Marine life that live and rely on international waters, such as the whale shark above, will benefit from a new landmark high seas treaty. Photo NOAA / Unsplash

​An unprecedented global treaty to protect nature in the high seas was secured after a last and final push in negotiations that lasted nearly 40 hours over the weekend. 

After close to two decades of discussion, five years of difficult negotiations, and a previous attempt to seal the deal, conference president Rena Lee announced an agreement on the UN High Seas Biodiversity Treaty late Saturday.

“The ship has reached the shore!” said Lee, of Singapore and the UN ambassador of Oceans and Law of the Sea Issues, to a standing ovation. 

 Embedded media from twitter.com.

Necessary compromise for the treaty was reached at the nexus of exhaustion and determination, said Susanna Fuller, operations vice-president of Oceans North, a Canadian conservation group. 

The first attempt last summer to finalize the treaty to protect life in the ocean and allow for the equitable and sustainable use of marine resources didn’t succeed

Everyone knew there wouldn’t be enough political will, energy or money for a third attempt, Fuller said, noting international negotiators slept in hallways and conference rooms when they could. 

“The last excruciating two days were because nobody wanted to leave there without an agreement.” 

It is the first time a binding agreement has been reached to protect biodiversity in the ocean waters that lie beyond nations’ territorial boundaries — an area equal to half the planet’s surface, Fuller said.  

Prior to the agreement, there was no legal framework to protect important hot spots of marine life in the high seas or for assessing the environmental impacts of human activities, such as fishing, mining and pollution, in those areas, Fuller said. 

“We simply could not create marine protected areas on the high seas or protect biodiversity in the water column anywhere outside national jurisdictions,” she said. 

Without an agreement to establish rigorous protections for marine conservation areas, it’d be near impossible for the international community to meet its promise to protect 30 per cent of the world’s lands and ocean by 2030, Fuller added.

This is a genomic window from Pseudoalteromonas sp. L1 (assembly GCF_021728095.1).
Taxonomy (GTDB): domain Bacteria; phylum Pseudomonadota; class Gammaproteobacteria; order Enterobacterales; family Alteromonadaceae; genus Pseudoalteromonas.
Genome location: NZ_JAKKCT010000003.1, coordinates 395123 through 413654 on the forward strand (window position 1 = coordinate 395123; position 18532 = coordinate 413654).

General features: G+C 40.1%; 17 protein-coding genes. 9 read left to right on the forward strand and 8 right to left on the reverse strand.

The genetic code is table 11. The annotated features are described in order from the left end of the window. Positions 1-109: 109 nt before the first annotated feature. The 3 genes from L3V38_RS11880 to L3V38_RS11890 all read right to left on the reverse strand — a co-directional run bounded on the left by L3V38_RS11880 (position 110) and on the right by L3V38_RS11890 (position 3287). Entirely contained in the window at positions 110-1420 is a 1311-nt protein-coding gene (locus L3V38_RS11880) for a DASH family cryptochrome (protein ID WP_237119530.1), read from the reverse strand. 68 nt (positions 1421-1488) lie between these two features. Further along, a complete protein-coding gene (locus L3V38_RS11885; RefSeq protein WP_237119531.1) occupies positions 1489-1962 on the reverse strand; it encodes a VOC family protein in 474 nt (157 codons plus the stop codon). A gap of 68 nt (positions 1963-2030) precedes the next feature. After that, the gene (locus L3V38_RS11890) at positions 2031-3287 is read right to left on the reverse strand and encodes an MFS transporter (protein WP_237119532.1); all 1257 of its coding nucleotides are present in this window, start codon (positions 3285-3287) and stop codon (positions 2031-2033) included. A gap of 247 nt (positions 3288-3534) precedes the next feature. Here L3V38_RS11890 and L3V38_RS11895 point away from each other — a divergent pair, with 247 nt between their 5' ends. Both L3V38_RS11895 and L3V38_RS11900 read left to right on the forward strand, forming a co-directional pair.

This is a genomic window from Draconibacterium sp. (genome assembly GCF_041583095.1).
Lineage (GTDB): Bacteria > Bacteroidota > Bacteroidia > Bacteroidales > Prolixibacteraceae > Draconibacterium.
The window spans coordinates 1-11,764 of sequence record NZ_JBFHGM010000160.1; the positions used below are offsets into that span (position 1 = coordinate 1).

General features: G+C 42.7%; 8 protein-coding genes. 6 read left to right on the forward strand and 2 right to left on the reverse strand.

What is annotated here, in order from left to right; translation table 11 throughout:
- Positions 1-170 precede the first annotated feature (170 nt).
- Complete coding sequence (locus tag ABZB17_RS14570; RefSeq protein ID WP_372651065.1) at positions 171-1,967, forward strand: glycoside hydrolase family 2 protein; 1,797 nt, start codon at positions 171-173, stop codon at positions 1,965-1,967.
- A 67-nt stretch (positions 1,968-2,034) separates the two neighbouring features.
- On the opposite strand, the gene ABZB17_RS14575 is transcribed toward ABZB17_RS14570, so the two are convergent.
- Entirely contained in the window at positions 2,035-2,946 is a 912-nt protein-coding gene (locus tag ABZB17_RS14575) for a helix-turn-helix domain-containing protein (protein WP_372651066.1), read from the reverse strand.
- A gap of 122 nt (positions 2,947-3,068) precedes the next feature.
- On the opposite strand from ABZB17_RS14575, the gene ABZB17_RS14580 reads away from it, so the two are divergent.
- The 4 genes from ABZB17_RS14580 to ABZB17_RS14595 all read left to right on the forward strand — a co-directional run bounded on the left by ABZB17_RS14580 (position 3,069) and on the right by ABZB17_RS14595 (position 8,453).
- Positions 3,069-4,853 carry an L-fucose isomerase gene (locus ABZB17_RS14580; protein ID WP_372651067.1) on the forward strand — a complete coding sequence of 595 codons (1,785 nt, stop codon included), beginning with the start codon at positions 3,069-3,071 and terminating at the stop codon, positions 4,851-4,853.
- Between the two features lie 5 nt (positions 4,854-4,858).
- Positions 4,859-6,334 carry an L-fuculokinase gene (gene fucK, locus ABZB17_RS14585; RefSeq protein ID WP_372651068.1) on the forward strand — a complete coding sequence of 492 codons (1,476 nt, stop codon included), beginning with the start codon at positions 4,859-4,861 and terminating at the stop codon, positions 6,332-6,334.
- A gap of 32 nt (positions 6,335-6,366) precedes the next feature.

The landmark target was set to stave off the dual crises of climate change and biodiversity collapse during the UN biodiversity conference, COP15, hosted by Canada in Montreal in December.

A persistent sticking point during the treaty negotiations involved finances to ensure technology transfer and capacity building for the Global South, along with an equitable share of benefits from the development of marine genetic resources — such as pharmaceuticals or other products derived from marine plants or animals.

While imperfect, the treaty is workable and a strong starting point for protecting the world’s oceans by 2030 as promised, said Laura Meller, oceans campaigner for Greenpeace Nordic, in a statement. 

“Now the hard work of ratification and protecting the oceans begins,” she said. 

“We must build on this momentum to (stave) off new threats like deepsea mining and focus on putting protection in place.” 

The treaty will be legally binding once it comes into force, likely in three years, said Fuller. The agreement represents a shift away from international ocean policy that typically focuses on the extraction of marine resources rather than conserving them, she added. 

Securing a legally binding agreement on marine biodiversity in shared international waters is a big achievement, said Canada’s Fisheries and Oceans, Environment, and Foreign Affairs ministries in a joint statement released Monday. 

“The effective governance of the high seas is integral for the protection of marine biodiversity, and this agreement will go a long way to support this goal,” the federal government said. 

Beyond being a big win for ocean conservation, the treaty also illustrates there’s still hope for multilateral agreements in times of heightened political tensions, Fuller said. 

“As messed up as our geopolitics are right now … when push comes to shove, at least we can get countries to the table on severe issues such as the biodiversity crisis and (agree) that something is needed on the high seas.” 

By Rochelle Baker, Local Journalism Initiative Reporter

Original Published on Mar 07, 2023 at 16:23

This item reprinted with permission from   Canada's National Observer   Ottawa, Ontario
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